Like all sectors of the economy, the wine industry has suffered from stretched supply chains in the COVID era. However, one bright spot has been the cork industry, which throughout this period has been able to maintain its supply chain and ensure that “no wine in 2022 will need an artificial stopper due to cork supply problems”, in the words of Carlos de Jesus, the Operational Director of APCOR, the Portuguese Cork Association, in an interview with SupplyChain Magazine. Carlos attributes cork’s ability to weather this storm to it’s deep experience providing billions of corks annually through all sorts of economic climates, and connects the industry’s resilience to “planning, planning, and more planning”, and sustainable practices that go back over 90 years, when visionaries planted cork oaks that would provide revenue streams far into the future. In fact, while many industries have been slow to adopt environmentally friendly reforms, the Portuguese cork industry was practicing sustainability well before it became a key concern. Cork is a 100 percent natural and renewable product that is made from the bark of the cork oak tree, which regenerates after being harvested. The trees can live for 200 years or longer but it takes 25 years for a cork oak to start to produce cork.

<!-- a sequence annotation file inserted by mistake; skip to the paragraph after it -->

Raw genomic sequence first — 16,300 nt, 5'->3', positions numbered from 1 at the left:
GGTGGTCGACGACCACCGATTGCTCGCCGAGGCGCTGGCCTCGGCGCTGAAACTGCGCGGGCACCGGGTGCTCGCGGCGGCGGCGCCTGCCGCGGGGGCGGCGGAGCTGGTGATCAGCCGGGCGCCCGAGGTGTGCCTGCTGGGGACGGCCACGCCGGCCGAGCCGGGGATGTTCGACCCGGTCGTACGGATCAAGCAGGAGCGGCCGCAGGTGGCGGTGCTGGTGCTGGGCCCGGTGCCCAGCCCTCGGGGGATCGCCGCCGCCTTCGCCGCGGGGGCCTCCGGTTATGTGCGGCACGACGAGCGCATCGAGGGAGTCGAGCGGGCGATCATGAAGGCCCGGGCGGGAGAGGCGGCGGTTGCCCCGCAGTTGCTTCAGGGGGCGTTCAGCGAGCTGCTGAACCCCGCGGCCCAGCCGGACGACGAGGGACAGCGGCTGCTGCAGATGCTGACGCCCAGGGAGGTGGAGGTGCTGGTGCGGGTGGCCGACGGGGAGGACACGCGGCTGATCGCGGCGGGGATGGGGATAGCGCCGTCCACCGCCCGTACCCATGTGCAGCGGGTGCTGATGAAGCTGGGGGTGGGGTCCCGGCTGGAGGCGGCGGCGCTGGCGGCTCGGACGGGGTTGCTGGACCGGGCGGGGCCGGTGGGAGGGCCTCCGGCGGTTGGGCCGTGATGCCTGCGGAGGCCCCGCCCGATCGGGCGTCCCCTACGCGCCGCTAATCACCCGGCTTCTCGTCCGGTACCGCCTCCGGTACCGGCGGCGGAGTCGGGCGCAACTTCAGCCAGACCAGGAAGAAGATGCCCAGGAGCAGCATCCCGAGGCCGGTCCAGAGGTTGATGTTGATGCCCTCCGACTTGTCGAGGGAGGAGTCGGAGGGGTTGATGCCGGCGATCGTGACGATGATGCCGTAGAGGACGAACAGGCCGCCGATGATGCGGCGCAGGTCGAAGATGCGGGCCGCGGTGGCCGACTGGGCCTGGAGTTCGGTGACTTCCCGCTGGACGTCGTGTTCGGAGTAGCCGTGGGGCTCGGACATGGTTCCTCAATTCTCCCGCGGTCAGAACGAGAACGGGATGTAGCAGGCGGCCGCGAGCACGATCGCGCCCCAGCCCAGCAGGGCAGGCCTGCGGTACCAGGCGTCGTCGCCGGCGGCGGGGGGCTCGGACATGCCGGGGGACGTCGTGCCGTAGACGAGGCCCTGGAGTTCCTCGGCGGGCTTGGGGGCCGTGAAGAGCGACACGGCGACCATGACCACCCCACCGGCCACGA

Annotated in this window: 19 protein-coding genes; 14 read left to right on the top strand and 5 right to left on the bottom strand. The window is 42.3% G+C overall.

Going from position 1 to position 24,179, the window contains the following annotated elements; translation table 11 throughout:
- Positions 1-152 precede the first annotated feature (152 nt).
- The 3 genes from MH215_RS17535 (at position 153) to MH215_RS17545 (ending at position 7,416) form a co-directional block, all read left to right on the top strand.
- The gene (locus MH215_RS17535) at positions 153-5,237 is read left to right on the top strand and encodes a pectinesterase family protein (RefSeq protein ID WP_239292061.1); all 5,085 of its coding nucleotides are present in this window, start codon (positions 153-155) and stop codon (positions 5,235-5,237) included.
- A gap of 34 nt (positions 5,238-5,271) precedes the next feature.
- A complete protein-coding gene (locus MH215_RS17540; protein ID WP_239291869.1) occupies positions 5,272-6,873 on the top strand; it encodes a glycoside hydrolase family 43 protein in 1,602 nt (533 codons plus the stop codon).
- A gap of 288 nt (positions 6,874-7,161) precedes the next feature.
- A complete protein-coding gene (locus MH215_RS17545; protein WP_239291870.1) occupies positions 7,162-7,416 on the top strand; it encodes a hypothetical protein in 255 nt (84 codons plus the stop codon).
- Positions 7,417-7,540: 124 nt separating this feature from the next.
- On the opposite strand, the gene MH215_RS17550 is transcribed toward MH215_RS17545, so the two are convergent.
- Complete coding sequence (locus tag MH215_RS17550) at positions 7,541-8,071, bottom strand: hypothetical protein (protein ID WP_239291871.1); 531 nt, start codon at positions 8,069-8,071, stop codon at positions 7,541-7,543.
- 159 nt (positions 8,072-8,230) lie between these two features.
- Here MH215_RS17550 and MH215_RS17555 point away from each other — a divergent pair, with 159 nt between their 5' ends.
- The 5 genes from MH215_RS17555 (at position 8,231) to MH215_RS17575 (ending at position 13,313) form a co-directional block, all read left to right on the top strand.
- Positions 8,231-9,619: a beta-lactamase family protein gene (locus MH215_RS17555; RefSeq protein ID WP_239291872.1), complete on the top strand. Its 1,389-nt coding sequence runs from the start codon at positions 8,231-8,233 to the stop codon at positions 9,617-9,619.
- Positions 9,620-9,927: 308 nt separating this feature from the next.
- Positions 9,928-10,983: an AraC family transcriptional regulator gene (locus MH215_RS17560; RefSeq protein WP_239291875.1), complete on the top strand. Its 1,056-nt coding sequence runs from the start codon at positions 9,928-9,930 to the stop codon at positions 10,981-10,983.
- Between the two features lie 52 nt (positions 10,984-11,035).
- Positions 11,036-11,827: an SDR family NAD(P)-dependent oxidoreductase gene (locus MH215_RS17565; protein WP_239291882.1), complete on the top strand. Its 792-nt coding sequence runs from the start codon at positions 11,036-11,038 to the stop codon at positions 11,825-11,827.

Founded in 1956, APCOR advocates on behalf of the Portuguese cork industry worldwide and plays a key role in establishing industry standards, promoting R&D and implementing educational campaigns for consumers and trade. Based in Santa Maria da Feira, in Northern Portugal, the organization is the engine for an industry that combines tradition, innovation and sustainability. Today, Portugal is the world’s leading producer of cork and home to the largest collection of cork oak trees.